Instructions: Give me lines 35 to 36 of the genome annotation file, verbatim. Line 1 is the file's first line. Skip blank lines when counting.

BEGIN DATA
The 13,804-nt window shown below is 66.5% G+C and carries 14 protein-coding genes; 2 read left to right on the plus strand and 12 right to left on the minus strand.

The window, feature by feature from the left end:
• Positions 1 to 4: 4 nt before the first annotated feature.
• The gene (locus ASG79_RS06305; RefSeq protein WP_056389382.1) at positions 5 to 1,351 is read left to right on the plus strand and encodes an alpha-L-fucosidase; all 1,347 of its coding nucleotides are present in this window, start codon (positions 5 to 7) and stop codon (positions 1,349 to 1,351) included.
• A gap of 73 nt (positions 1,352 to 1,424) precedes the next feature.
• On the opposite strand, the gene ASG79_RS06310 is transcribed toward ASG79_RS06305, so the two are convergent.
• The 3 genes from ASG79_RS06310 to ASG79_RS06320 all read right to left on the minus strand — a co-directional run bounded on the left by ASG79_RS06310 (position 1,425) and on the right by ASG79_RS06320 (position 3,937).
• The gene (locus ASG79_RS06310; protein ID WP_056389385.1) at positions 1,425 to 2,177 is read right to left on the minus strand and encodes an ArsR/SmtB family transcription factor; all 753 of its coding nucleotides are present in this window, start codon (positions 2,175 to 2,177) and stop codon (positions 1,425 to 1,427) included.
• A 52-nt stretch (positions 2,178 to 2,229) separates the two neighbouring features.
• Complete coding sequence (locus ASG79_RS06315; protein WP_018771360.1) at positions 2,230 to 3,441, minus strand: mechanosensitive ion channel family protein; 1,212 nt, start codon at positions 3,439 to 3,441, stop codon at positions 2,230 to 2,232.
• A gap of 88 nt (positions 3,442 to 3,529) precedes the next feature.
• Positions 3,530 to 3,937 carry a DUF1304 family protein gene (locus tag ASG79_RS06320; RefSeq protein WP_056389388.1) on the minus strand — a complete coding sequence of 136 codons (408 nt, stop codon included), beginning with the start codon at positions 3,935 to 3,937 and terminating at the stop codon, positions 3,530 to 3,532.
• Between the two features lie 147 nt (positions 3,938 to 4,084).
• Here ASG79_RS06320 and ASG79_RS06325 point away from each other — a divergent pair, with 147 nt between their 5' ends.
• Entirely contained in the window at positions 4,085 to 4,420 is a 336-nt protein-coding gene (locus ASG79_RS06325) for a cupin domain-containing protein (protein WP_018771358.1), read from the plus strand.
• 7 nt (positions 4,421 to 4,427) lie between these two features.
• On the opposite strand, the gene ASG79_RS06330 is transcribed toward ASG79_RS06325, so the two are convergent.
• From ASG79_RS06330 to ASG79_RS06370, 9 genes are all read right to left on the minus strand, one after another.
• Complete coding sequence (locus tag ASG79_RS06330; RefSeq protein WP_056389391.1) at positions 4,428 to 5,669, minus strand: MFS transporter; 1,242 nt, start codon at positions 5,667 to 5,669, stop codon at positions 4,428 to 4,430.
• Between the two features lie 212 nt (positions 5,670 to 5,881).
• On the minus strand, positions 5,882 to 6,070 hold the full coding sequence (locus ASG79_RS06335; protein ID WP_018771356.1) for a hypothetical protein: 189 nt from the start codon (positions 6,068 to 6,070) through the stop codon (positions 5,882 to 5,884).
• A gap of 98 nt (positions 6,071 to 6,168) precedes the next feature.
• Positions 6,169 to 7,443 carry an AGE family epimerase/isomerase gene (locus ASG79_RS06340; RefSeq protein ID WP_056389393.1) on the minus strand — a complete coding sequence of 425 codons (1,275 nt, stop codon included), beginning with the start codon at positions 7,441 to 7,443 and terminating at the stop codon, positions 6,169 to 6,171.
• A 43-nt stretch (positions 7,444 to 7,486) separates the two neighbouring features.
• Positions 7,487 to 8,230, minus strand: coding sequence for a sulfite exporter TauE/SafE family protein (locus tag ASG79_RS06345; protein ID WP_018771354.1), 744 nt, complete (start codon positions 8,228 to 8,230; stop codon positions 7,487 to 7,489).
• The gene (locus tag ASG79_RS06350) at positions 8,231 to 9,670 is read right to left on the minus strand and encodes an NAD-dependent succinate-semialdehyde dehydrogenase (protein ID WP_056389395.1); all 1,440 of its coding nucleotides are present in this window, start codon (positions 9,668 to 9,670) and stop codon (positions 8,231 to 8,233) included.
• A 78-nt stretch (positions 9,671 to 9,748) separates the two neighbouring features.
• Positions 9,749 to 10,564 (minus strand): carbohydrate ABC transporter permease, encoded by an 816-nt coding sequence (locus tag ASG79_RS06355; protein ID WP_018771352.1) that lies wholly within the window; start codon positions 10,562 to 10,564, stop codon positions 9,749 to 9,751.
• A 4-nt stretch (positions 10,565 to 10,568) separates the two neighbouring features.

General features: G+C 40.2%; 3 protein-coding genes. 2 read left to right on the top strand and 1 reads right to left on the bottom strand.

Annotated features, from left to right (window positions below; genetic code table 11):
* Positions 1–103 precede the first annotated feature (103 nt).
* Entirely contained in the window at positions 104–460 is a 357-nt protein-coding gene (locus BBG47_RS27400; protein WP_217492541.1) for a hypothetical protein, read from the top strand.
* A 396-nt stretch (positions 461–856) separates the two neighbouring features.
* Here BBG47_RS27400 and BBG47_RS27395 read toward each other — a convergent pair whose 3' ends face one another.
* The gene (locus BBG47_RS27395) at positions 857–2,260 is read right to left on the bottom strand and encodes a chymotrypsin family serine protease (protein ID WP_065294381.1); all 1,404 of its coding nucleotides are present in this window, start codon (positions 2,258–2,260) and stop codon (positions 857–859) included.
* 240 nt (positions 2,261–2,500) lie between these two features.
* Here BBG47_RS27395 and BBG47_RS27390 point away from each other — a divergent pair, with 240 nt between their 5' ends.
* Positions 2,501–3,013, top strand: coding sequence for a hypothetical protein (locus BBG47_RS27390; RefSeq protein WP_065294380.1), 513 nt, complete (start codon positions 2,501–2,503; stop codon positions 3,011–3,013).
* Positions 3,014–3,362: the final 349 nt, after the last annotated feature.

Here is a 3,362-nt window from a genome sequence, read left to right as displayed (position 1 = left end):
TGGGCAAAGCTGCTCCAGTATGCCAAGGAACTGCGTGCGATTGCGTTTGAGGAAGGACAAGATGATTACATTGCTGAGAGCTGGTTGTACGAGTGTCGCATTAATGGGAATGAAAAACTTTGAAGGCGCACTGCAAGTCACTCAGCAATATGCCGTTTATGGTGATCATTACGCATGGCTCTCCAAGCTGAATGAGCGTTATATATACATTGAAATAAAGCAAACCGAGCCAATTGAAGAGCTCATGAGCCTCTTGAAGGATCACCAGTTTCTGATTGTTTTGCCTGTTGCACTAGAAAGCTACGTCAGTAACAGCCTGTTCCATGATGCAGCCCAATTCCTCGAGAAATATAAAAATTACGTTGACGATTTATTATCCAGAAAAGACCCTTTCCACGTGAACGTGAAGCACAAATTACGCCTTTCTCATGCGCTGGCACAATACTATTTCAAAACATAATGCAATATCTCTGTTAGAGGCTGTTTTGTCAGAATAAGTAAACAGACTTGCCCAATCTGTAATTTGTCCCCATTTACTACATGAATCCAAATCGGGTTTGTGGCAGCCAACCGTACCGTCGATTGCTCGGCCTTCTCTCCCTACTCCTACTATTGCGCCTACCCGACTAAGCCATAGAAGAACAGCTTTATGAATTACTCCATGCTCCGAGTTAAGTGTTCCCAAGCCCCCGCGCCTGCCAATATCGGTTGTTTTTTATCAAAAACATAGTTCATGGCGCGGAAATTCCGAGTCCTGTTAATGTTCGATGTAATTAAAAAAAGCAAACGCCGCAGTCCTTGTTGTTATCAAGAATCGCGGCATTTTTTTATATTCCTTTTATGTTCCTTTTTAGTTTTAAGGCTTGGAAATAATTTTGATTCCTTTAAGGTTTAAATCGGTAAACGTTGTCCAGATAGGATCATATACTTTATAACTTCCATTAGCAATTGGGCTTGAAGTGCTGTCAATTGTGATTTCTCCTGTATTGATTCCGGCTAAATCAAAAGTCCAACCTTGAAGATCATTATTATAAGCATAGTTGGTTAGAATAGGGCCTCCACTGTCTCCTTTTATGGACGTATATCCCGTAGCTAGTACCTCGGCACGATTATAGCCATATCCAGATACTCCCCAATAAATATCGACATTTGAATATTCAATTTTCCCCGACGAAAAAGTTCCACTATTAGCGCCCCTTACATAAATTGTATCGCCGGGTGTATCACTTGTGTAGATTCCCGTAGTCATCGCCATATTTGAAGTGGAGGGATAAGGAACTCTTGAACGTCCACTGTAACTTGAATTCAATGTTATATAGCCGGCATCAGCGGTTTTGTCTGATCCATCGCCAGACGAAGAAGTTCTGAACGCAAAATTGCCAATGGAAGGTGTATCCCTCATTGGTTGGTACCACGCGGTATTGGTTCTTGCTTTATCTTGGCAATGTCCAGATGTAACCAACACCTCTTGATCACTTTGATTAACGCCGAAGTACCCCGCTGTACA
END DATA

* Here BBG47_RS27400 and BBG47_RS27395 read toward each other — a convergent pair whose 3' ends face one another.
* The gene (locus BBG47_RS27395) at positions 857–2,260 is read right to left on the bottom strand and encodes a chymotrypsin family serine protease (protein ID WP_065294381.1); all 1,404 of its coding nucleotides are present in this window, start codon (positions 2,258–2,260) and stop codon (positions 857–859) included.